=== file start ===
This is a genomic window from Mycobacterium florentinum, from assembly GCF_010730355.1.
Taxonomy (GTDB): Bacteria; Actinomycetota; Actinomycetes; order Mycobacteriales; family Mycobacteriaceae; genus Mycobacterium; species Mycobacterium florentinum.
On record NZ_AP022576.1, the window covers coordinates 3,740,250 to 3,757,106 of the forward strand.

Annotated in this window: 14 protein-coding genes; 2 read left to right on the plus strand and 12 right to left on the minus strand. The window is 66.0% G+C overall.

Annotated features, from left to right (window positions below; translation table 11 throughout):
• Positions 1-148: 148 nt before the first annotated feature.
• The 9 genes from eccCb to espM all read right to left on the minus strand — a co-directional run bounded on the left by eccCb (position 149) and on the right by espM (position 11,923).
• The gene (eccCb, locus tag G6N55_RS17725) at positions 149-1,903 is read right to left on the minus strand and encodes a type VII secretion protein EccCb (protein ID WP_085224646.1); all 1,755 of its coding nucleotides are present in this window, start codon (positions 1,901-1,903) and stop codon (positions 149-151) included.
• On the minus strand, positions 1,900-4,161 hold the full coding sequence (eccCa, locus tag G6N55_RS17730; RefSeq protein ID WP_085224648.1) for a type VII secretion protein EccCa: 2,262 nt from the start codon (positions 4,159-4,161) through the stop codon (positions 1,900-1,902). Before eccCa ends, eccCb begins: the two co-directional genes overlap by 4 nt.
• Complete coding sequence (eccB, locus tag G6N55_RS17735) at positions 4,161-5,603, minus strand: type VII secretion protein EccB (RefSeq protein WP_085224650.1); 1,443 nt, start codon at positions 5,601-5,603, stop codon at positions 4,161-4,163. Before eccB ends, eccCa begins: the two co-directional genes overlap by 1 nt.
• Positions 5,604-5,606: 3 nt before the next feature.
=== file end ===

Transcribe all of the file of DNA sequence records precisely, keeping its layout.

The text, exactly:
This is a genomic window from Mycobacterium florentinum, from assembly GCF_010730355.1.
Taxonomy (GTDB): Bacteria; Actinomycetota; Actinomycetes; order Mycobacteriales; family Mycobacteriaceae; genus Mycobacterium; species Mycobacterium florentinum.
On record NZ_AP022576.1, the window covers coordinates 3,740,250 to 3,757,106 of the forward strand.

Annotated in this window: 14 protein-coding genes; 2 read left to right on the plus strand and 12 right to left on the minus strand. The window is 66.0% G+C overall.

Annotated features, from left to right (window positions below; translation table 11 throughout):
• Positions 1-148: 148 nt before the first annotated feature.
• The 9 genes from eccCb to espM all read right to left on the minus strand — a co-directional run bounded on the left by eccCb (position 149) and on the right by espM (position 11,923).
• The gene (eccCb, locus tag G6N55_RS17725) at positions 149-1,903 is read right to left on the minus strand and encodes a type VII secretion protein EccCb (protein ID WP_085224646.1); all 1,755 of its coding nucleotides are present in this window, start codon (positions 1,901-1,903) and stop codon (positions 149-151) included.
• On the minus strand, positions 1,900-4,161 hold the full coding sequence (eccCa, locus tag G6N55_RS17730; RefSeq protein ID WP_085224648.1) for a type VII secretion protein EccCa: 2,262 nt from the start codon (positions 4,159-4,161) through the stop codon (positions 1,900-1,902). Before eccCa ends, eccCb begins: the two co-directional genes overlap by 4 nt.
• Complete coding sequence (eccB, locus tag G6N55_RS17735) at positions 4,161-5,603, minus strand: type VII secretion protein EccB (RefSeq protein WP_085224650.1); 1,443 nt, start codon at positions 5,601-5,603, stop codon at positions 4,161-4,163. Before eccB ends, eccCa begins: the two co-directional genes overlap by 1 nt.
• Positions 5,604-5,606: 3 nt before the next feature.